New York Financial District Apartment Rents Headed Skyward
- Aug 16, 2012
New York—The apartment market in New York’s Financial District (FiDi) has heated up to pre-recessionary levels this summer, according to the latest report on the market by Platinum Properties. During June, FiDi witnessed an increase in rents on studios (up 1.7 percent), one- and two-bedrooms (up 0.98 percent and 0.07 percent, respectively), but those are only the latest in a recent pattern of rental increases.
The FiDi Report focuses exclusively on activity in the Financial District, encompassing the areas bounded by the West Side Highway, the FDR Dr., Fulton St. and Battery Park. Buildings containing over 8,000 rental apartment units participated in the survey, according to Platinum Properties.
The year-over-year comparison shows an even stronger across-the-board rent increases in all FiDi apartment sizes. Compared with June 2011, rents went up by 8.09 percent for studios, 5.32 percent for one bedrooms, and 4.35 percent for two-bedrooms.
In fact, as of this summer, much of the market has returned to returned to 2008 rental levels or has even exceeded them. Average rents for two-bedroom FiDi apartments, for example, now hover above $5,500, a level not quite reached in ’08. Likewise, average one-bedroom rents are now over $3,700, more than they ever were four years ago.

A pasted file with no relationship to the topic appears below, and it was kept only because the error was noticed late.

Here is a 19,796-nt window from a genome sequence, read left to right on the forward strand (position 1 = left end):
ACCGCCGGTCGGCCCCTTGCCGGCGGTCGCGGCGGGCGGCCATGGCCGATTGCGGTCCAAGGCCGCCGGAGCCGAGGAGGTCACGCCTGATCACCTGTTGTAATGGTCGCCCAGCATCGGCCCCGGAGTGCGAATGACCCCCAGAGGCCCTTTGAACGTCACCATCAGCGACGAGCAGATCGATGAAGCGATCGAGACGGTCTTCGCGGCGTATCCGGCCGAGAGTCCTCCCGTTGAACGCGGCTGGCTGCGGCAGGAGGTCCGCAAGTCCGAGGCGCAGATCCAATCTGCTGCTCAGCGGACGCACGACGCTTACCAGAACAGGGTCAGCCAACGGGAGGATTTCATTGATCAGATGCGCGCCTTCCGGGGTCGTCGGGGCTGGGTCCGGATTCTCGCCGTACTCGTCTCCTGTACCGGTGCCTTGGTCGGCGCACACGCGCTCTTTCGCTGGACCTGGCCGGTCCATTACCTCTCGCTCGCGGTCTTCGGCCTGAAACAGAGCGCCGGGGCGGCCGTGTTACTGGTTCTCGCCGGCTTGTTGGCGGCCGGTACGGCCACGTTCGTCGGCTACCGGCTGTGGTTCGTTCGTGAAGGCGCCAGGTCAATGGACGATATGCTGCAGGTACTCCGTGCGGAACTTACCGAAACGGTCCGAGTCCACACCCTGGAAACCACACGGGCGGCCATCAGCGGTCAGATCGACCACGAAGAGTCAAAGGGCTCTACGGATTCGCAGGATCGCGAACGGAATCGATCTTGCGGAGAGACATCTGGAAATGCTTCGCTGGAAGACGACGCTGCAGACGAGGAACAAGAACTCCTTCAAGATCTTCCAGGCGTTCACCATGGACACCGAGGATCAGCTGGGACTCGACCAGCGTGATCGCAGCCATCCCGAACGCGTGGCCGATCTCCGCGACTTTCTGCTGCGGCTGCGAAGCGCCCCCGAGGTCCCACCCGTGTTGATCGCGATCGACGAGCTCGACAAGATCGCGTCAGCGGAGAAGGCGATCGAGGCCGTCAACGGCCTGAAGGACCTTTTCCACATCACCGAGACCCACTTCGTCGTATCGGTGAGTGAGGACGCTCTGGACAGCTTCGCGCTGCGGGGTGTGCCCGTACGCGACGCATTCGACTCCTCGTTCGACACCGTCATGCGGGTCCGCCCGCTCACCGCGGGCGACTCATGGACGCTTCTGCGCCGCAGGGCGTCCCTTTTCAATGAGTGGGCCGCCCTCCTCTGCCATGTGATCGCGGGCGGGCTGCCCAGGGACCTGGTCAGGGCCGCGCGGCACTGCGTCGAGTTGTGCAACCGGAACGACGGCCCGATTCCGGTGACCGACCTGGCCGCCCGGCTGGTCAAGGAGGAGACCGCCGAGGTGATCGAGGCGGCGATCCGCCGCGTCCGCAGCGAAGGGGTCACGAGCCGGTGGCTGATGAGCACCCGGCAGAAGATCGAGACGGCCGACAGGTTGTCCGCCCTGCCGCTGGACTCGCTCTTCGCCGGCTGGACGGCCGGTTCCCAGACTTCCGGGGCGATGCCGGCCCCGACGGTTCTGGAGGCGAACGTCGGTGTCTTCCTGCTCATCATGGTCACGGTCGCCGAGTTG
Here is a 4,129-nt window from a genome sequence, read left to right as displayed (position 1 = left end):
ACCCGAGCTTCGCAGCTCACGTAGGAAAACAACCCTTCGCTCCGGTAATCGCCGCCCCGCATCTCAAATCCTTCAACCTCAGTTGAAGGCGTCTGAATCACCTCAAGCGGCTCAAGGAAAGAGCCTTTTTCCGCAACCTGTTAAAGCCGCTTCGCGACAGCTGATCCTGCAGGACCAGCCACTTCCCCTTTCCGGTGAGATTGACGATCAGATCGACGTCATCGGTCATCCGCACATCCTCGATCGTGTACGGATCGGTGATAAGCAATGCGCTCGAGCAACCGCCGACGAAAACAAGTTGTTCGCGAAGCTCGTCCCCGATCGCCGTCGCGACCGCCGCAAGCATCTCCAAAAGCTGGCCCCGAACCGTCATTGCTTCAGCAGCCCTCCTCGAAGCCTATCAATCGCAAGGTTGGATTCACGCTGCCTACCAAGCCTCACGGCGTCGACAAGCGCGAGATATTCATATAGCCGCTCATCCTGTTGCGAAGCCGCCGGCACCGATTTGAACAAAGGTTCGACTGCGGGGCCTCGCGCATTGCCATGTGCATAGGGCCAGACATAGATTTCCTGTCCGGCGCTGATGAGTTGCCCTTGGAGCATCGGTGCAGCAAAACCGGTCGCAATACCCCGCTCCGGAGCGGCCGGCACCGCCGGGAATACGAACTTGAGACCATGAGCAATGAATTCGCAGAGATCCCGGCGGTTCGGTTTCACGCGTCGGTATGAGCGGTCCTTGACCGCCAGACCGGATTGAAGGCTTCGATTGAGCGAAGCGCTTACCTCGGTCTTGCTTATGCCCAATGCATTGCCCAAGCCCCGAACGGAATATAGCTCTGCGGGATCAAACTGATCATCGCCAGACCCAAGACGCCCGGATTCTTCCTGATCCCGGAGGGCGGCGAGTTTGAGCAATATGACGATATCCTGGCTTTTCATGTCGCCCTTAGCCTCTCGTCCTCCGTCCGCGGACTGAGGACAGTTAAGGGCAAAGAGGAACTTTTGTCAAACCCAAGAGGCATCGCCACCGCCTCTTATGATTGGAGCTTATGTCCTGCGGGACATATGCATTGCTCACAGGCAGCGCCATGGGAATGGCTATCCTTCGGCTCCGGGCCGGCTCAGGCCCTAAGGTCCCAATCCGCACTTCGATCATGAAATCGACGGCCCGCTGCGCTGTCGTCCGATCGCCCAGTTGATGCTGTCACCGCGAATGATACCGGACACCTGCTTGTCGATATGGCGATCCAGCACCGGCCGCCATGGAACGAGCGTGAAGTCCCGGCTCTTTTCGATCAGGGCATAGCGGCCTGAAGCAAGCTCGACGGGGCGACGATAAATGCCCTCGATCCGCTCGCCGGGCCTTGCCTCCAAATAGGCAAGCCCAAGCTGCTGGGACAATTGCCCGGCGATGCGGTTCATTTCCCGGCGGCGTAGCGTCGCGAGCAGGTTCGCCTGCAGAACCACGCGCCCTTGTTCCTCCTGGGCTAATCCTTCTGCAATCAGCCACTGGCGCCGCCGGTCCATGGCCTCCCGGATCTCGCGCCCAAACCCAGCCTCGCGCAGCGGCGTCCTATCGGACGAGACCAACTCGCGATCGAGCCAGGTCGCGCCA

In short, demand is up, but supply isn’t very much. Few apartments have come on the market in recent years because tenants choose to renew their old leases rather than spend thousands of dollars on the move, notes Platinum Properties. With the market this tight, landlords stopped offering concessions in the spring, which also makes tenants think twice before moving to a new building.
Two new developments–Metro Loft’s 166 John St. and Magnum’s 254 Front St.–added to the market’s supply of the apartments, temporarily decreasing the average rent in March and April of this year. But increasing demand from new graduates and others in the spring quickly brought the rents back up. Lease holders of studios and two-bedrooms especially are not giving up their New York pads, making apartment availability fall below January levels.